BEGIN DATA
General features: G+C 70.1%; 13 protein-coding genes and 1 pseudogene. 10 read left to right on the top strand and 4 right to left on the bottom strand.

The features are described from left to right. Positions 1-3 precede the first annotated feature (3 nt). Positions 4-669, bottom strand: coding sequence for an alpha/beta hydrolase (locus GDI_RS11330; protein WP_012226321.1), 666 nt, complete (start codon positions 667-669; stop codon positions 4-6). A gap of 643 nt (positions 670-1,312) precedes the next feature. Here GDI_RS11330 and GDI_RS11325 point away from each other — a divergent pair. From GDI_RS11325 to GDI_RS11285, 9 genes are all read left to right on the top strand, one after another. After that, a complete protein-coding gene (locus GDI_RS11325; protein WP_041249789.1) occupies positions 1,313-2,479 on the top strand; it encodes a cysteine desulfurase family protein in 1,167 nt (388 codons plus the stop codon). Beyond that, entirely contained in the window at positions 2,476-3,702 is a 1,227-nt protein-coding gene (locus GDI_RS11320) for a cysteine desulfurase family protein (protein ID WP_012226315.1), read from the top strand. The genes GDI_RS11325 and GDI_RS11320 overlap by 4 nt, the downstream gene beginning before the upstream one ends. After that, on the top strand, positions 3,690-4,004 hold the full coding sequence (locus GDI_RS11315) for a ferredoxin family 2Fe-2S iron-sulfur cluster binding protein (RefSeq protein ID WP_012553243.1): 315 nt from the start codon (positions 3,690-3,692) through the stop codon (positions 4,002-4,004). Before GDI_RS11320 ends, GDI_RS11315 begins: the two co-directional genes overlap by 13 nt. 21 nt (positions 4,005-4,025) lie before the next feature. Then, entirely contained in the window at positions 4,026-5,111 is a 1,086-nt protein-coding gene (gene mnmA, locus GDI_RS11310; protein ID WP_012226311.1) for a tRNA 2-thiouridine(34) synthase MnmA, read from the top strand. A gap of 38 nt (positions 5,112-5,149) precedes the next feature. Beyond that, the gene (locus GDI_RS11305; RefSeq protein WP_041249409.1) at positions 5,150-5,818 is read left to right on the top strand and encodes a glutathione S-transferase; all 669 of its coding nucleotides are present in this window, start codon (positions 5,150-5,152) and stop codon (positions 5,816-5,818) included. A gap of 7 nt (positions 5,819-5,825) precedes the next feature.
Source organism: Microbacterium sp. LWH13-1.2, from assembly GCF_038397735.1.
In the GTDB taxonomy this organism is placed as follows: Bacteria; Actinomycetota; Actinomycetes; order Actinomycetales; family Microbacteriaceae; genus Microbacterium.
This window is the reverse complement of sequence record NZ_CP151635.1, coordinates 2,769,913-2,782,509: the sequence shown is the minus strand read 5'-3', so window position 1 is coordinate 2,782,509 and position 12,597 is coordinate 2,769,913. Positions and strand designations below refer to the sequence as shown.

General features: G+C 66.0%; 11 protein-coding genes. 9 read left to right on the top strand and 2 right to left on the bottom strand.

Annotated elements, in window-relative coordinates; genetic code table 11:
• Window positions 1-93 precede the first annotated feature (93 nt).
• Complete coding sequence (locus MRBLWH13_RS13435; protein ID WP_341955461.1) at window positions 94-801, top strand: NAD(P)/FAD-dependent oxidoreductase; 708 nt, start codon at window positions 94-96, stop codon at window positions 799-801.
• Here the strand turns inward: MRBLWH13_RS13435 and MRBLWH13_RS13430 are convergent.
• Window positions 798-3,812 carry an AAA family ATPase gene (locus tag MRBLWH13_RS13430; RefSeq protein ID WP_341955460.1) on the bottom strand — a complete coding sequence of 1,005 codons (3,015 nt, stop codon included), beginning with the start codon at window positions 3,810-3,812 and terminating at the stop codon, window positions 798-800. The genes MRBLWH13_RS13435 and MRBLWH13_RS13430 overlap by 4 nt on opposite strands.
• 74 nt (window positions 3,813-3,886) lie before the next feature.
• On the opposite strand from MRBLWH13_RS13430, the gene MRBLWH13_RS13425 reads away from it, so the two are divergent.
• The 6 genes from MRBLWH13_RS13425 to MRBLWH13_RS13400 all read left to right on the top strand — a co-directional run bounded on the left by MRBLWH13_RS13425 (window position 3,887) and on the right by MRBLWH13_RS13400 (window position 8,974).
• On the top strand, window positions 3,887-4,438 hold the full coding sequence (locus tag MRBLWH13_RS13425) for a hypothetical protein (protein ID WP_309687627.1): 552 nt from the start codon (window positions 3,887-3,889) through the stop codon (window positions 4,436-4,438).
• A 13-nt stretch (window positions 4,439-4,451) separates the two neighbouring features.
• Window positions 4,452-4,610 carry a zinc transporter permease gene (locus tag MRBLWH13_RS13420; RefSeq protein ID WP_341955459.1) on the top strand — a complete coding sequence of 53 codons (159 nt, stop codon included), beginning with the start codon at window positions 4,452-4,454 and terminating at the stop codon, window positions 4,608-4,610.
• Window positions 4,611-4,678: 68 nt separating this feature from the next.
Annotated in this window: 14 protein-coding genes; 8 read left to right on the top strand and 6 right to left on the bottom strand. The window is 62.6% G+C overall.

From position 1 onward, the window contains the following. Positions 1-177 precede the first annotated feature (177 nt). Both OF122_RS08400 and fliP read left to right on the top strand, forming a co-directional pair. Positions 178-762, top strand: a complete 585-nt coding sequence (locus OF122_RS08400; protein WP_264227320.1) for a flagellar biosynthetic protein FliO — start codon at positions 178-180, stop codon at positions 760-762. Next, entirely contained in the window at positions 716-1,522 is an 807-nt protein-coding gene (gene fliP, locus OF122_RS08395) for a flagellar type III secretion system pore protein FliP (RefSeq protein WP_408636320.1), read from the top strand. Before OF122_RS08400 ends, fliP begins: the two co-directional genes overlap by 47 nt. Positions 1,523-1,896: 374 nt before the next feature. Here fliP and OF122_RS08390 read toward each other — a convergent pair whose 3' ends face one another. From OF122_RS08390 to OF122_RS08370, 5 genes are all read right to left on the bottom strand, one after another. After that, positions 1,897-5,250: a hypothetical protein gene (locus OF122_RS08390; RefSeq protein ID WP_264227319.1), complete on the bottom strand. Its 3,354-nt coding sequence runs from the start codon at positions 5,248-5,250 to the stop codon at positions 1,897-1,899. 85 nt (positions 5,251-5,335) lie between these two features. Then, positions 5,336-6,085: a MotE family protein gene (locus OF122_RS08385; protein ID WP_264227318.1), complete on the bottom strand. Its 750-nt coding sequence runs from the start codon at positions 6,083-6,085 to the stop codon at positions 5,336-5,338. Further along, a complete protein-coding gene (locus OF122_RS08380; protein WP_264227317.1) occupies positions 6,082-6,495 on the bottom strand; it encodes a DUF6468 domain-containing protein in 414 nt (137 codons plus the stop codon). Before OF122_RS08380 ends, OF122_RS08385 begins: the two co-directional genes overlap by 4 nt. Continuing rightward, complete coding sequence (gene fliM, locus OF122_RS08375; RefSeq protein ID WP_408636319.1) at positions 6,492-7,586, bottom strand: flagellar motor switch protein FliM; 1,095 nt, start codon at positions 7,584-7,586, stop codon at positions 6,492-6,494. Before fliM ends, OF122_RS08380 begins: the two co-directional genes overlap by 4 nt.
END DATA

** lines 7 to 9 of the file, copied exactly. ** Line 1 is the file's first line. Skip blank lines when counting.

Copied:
Annotated elements, in window-relative coordinates; genetic code table 11:
• Window positions 1-93 precede the first annotated feature (93 nt).
• Complete coding sequence (locus MRBLWH13_RS13435; protein ID WP_341955461.1) at window positions 94-801, top strand: NAD(P)/FAD-dependent oxidoreductase; 708 nt, start codon at window positions 94-96, stop codon at window positions 799-801.